Later that evening I’m sharing a cigarette with another local outside a bar, who visibly rallies himself to present the question in the way that one might ask out their high school crush: “Do you like Brexit?” I do not. I like watching European bands and drinking cheap gin at equally unsustainable rates. Thankfully I’m at Eurosonic Noorderslag, the finest new music showcase in Europe, where my remit extends to both.
If anyone required a reminder of music criticism’s intensely performative role in global culture, look no further than its reaction to ‘El Mal Querer’ within the US and UK. Much has been made of its reconstructive qualities, imagining that the threads of R&B, electronic voice treatment and Justin Timberlake samples weave through flamenco’s superannuated frame like so much scaffolding. In truth, mainstream pop has been swiping bits from Catalan and Latin quarters for decades, and this is perhaps why Rosalía’s breakthrough LP feels so natural: for many listeners, that sonic palette came closer to distillation than adulteration.
If siren mythology scatters the earth like dandelion seed, settling in different forms each time it lands, it is perhaps because it tells us the three stories we long to hear: enchantment, danger, and sacrifice. The deities of ancient Slavic folklore are no different, though their sense of loss is heavily pronounced. The alkonost flies around projecting a sound that is both exquisite and hypnotising, immobilising all who hear her until they can focus on nothing else. The gamayun sings to herself, undecipherable and permanently alone in knowing the secret fate of the world. The rusalka is a water spirit who sings a song to lure men to her in the forest; in a story that would essentially become repackaged as The Little Mermaid, she then sells her voice to a witch after falling in love with a human, her language the price of popular acceptance.
Upon exploring modern Katowice, I am pleased to report that there are very, very few demonic bird-maidens at large, though reflections on the value and utility of language remain. For Panieneczki, who I meet prior to their set at 2018’s OFF Festival, the past and present are united by language and music. “Our music combines Polish traditional folk songs with electronic music, something that begins in the past but is also very modern,” Anita Sobiechowska tells me backstage. “All the lyrics are from traditional Polish songs, and we’ve mixed it up with something new.”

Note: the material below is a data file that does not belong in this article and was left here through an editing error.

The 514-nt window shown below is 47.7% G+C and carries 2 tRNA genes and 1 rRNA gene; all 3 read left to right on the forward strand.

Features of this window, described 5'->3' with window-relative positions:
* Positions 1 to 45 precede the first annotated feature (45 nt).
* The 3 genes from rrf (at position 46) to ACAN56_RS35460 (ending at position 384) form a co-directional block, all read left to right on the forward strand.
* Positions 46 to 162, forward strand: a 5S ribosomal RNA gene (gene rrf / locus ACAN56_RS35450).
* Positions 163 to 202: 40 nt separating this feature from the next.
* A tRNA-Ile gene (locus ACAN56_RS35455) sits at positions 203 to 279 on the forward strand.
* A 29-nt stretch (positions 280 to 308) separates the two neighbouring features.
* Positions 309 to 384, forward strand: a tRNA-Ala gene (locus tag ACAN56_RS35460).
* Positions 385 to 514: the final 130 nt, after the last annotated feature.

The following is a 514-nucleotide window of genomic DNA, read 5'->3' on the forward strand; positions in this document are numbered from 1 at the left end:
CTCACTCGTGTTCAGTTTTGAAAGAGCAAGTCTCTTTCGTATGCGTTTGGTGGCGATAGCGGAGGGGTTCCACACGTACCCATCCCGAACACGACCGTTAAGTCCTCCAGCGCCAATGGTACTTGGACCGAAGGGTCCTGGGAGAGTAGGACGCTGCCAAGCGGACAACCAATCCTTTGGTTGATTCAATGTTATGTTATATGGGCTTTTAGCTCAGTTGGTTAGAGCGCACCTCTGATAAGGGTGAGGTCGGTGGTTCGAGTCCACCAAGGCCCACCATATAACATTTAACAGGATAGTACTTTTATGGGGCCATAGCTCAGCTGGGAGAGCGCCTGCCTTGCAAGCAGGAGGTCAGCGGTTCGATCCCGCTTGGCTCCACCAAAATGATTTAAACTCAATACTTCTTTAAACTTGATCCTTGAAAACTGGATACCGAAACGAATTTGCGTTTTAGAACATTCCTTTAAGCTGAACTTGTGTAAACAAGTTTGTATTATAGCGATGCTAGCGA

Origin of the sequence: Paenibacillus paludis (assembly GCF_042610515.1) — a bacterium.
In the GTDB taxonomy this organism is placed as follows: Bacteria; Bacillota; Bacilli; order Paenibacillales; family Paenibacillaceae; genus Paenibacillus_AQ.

The lover’s body is a constant source of fascination, but most of all when it is beyond touch, almost beyond memory. What is it about the physical terrain of the body that demands geographical expression? “I have flown the distance of your body from side to side of your ivory coast,” Jeanette Winterson wrote. “I know the forests where I can rest and feed. I have mapped you with my naked eye and stored you out of sight.” At the end of a relationship, as borderlines smudge and X-marked treasures are erased from sight altogether, we long for the stability of those lines. On Two, Geography, the second album from Italian artist Any Other, they remain painfully unfixed.
As Lucia Fairfull strides off stage, finding her way into the sunniest corner of Brighton Palace Pier, I’m still catching up with what’s just happened inside Horatio’s. Her band LUCIA close their set with ‘Melted Ice Cream’, rounding off a glorious racket that’s caught more attention than you’d expect for an early afternoon slot. Though the single came out last year, it seems destined to live on as a timestamp for 2018, as evocative of its era as anything by Weezer or Best Coast – perhaps the two bands most identifiable in its genetic make-up – immediately recalling a specific time and place in our lives, a history shared by our own experiences as much as the rock hagiographies that stack up around them.
We’re going to the beach. Not the clean, iridescent shores of film scenes or sepia photographs, signifiers of a landscape that privilege the temporal over the spatial — it is always the childhood or the honeymoon that we beckon toward, and whether the sand in the picture belongs to Blackpool or New Jersey is mostly irrelevant — but the real beach. The sun is not shining. It rained a few hours ago, in fact, or is just about to, because there’s a dull kind of sadness in the air that lingers either side of the storm. To your left is a row of shops and cafés, closed on Sunday. To your right is a parking lot, asphalt grey in keeping with the weather, littered but otherwise empty. In front of you is the sea.
The sunless beach is a powerful image for the same reason that suicide rates spike at Christmas: from early childhood, we are inundated with words and pictures reinforcing the idea that happiness is something to be manually allocated, that weekends and holidays are the ecstatic reprieves that we deserve from our institutional labor, and that these times and places represent our best shot at real joy. When reality doesn’t match the picture, our first assumption is never that the picture needs fixing, but that our lives are out of sync. The map supersedes the territory. Like no other artist, Grouper’s Liz Harris seems to sing from these points of dislocation, lighting up lost or forgotten neural pathways like a lighthouse in the fog. In contrast to 2014’s colossal Ruins, Grid of Points feels relatively slight, though it remains incredibly spacious.